This is how it goes…I sit in the middle of all of them mixing the leccere (couscous) with all eyes on me. They’re laughing and talking about me in a nice way, but mostly teasing me because I don’t know how to cook (at least the very specific way that they do it). Also, it is a novelty that a toubak would be cooking. They assume we have machines or servants to do all of that for us. (Today they asked me if I knew how to cook rice. I didn’t have the vocab to say yeah…put it in a ricecooker!) In these kinds of situations it’s interesting to observe my own ego at work. I find that at first, I laugh at the teasing, then I tire of it as it doesn’t let up. Usually they just keep saying, “no…do it like this” and will keep showing me the exact same thing. Then I get annoyed because I’m obviously not getting any better (according to them). Horrible thoughts tend to fly through my head like “why are you spending a billion hours a day laboring over this couscous when it will taste EXACTLY the same if you just cooked it as is??” or “yeah, maybe I can’t cook exactly the way you do, but I can do lot of other more useful things with my time!” This is the side of me that I hate that I quickly try to ignore or work through.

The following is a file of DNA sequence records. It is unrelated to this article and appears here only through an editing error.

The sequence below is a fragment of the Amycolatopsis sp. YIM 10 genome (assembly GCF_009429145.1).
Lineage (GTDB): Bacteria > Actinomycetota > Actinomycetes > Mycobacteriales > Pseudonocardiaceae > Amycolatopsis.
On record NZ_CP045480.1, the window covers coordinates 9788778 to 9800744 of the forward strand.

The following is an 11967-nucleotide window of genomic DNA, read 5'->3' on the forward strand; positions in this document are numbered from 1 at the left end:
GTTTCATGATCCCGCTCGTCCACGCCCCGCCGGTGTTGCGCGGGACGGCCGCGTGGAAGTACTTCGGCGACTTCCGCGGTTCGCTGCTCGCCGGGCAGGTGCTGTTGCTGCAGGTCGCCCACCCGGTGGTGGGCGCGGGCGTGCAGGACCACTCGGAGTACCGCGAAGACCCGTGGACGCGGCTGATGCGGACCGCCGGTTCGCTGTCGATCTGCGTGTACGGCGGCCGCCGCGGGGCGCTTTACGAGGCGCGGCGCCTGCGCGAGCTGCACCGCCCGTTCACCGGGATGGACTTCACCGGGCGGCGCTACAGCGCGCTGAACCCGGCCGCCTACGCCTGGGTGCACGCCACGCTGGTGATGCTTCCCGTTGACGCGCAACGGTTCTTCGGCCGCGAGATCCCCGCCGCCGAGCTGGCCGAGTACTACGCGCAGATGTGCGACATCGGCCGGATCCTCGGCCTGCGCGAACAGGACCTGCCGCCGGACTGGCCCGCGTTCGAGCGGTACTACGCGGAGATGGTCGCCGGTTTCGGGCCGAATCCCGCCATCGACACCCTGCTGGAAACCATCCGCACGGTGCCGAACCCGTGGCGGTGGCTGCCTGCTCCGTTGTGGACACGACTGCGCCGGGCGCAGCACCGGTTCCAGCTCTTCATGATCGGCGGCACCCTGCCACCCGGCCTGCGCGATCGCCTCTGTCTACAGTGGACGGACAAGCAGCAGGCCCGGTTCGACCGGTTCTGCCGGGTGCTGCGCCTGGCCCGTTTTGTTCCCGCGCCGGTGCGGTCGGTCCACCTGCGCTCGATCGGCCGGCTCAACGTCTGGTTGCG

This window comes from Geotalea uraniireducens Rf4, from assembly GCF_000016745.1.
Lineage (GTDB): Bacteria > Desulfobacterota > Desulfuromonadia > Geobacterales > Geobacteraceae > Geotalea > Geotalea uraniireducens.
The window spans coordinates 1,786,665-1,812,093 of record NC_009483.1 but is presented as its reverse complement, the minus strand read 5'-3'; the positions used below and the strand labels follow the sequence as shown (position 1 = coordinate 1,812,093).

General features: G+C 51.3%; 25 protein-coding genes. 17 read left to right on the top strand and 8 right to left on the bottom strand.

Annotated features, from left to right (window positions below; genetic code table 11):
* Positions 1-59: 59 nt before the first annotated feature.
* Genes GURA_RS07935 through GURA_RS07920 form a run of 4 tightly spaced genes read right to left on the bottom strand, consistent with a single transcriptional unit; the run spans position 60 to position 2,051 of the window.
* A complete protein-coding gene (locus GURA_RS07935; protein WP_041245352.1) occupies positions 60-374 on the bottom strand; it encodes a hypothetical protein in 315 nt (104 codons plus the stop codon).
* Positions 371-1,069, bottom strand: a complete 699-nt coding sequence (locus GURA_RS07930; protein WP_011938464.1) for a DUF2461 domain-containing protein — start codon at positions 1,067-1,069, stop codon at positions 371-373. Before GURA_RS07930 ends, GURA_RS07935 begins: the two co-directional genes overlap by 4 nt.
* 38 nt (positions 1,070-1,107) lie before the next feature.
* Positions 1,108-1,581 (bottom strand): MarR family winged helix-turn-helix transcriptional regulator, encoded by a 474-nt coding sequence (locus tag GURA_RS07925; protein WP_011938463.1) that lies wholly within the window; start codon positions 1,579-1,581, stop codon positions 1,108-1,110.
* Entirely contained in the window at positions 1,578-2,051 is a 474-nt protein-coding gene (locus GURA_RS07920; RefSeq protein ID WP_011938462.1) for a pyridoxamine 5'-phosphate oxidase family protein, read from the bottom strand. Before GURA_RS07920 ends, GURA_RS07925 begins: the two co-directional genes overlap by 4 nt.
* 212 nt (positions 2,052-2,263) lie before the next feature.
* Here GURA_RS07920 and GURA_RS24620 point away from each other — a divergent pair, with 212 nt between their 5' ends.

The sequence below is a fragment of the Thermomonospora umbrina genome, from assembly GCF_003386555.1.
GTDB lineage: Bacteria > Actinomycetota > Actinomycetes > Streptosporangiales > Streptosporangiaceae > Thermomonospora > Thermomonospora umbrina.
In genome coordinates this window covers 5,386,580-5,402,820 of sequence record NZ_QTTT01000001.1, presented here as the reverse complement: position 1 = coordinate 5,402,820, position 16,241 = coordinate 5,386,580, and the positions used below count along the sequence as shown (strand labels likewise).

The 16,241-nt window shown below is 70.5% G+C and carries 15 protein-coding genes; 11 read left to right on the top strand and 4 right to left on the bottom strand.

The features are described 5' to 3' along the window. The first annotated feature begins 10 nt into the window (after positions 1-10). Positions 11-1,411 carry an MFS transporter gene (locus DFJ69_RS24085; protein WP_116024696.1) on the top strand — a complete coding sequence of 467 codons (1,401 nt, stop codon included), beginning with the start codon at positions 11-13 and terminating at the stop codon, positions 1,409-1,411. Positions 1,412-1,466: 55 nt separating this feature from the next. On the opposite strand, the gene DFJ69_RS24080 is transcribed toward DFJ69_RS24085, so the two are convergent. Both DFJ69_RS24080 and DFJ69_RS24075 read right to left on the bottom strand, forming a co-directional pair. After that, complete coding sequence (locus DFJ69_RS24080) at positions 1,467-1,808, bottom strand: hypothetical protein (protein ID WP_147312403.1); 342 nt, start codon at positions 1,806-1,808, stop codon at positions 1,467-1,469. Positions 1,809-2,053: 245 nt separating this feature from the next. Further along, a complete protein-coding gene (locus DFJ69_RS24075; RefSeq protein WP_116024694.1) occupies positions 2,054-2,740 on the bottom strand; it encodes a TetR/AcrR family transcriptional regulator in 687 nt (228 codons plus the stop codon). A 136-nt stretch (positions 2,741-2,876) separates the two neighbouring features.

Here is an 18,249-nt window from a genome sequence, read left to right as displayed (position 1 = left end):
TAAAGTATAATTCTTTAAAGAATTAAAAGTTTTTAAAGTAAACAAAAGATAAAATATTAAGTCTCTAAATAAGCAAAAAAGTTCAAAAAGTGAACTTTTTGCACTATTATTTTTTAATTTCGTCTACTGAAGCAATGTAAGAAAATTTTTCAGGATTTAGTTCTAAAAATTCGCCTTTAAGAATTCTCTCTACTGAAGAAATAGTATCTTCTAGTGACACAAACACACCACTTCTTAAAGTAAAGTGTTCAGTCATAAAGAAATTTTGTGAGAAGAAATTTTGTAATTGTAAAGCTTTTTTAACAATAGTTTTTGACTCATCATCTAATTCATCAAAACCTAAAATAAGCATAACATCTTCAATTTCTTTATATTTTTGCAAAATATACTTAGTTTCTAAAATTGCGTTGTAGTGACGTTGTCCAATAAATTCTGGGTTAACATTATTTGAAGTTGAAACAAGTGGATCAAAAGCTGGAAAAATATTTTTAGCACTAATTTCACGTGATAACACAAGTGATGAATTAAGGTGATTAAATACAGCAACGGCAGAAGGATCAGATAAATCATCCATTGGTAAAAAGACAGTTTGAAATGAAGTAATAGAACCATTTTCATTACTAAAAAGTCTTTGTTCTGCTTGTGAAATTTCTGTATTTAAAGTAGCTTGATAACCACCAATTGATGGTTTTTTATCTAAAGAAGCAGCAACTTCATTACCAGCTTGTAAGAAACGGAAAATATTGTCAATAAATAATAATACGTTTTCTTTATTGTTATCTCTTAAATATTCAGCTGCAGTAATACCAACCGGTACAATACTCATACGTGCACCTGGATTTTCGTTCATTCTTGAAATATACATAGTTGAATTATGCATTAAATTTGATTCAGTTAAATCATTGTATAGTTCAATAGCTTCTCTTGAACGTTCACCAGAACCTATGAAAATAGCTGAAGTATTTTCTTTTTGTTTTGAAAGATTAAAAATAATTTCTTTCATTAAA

Eventually one or two of them will get involved and say “no, no” that I’m doing a good job. Inevitably, I take a million times longer to do the same amount of work as the rest of them. Then my counterpart goes and gets my camera because she thinks that I should have a picture of myself cooking. (This is a phenomenon that I have experienced before. Once, at my family’s house in Thies a total stranger passed by and took a picture of me on his camera phone because a toubak was doing laundry by hand and he wanted a picture to show his friends). All this involvement with the women, is silly and just gives me tough skin for the most part.